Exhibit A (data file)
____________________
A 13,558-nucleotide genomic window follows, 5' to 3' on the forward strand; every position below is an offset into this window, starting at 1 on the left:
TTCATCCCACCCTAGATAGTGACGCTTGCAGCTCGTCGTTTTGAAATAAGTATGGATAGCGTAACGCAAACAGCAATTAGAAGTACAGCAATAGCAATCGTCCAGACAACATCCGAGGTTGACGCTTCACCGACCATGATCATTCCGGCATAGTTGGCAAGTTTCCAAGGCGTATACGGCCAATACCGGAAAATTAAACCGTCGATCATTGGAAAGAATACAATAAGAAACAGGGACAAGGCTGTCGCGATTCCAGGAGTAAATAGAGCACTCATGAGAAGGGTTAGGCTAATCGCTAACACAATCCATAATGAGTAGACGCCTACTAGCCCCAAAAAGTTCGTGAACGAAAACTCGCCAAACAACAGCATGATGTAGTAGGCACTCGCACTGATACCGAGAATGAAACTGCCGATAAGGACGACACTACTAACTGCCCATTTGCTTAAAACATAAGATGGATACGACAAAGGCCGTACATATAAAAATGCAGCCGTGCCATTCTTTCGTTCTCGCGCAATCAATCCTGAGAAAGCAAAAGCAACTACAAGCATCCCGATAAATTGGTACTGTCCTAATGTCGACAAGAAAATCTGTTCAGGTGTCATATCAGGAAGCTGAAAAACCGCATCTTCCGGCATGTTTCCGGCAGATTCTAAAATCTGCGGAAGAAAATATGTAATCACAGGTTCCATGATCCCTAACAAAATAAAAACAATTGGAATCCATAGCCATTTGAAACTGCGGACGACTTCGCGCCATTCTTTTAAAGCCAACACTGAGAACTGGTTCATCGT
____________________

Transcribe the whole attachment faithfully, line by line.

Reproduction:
A 13,558-nucleotide genomic window follows, 5' to 3' on the forward strand; every position below is an offset into this window, starting at 1 on the left:
TTCATCCCACCCTAGATAGTGACGCTTGCAGCTCGTCGTTTTGAAATAAGTATGGATAGCGTAACGCAAACAGCAATTAGAAGTACAGCAATAGCAATCGTCCAGACAACATCCGAGGTTGACGCTTCACCGACCATGATCATTCCGGCATAGTTGGCAAGTTTCCAAGGCGTATACGGCCAATACCGGAAAATTAAACCGTCGATCATTGGAAAGAATACAATAAGAAACAGGGACAAGGCTGTCGCGATTCCAGGAGTAAATAGAGCACTCATGAGAAGGGTTAGGCTAATCGCTAACACAATCCATAATGAGTAGACGCCTACTAGCCCCAAAAAGTTCGTGAACGAAAACTCGCCAAACAACAGCATGATGTAGTAGGCACTCGCACTGATACCGAGAATGAAACTGCCGATAAGGACGACACTACTAACTGCCCATTTGCTTAAAACATAAGATGGATACGACAAAGGCCGTACATATAAAAATGCAGCCGTGCCATTCTTTCGTTCTCGCGCAATCAATCCTGAGAAAGCAAAAGCAACTACAAGCATCCCGATAAATTGGTACTGTCCTAATGTCGACAAGAAAATCTGTTCAGGTGTCATATCAGGAAGCTGAAAAACCGCATCTTCCGGCATGTTTCCGGCAGATTCTAAAATCTGCGGAAGAAAATATGTAATCACAGGTTCCATGATCCCTAACAAAATAAAAACAATTGGAATCCATAGCCATTTGAAACTGCGGACGACTTCGCGCCATTCTTTTAAAGCCAACACTGAGAACTGGTTCATCGT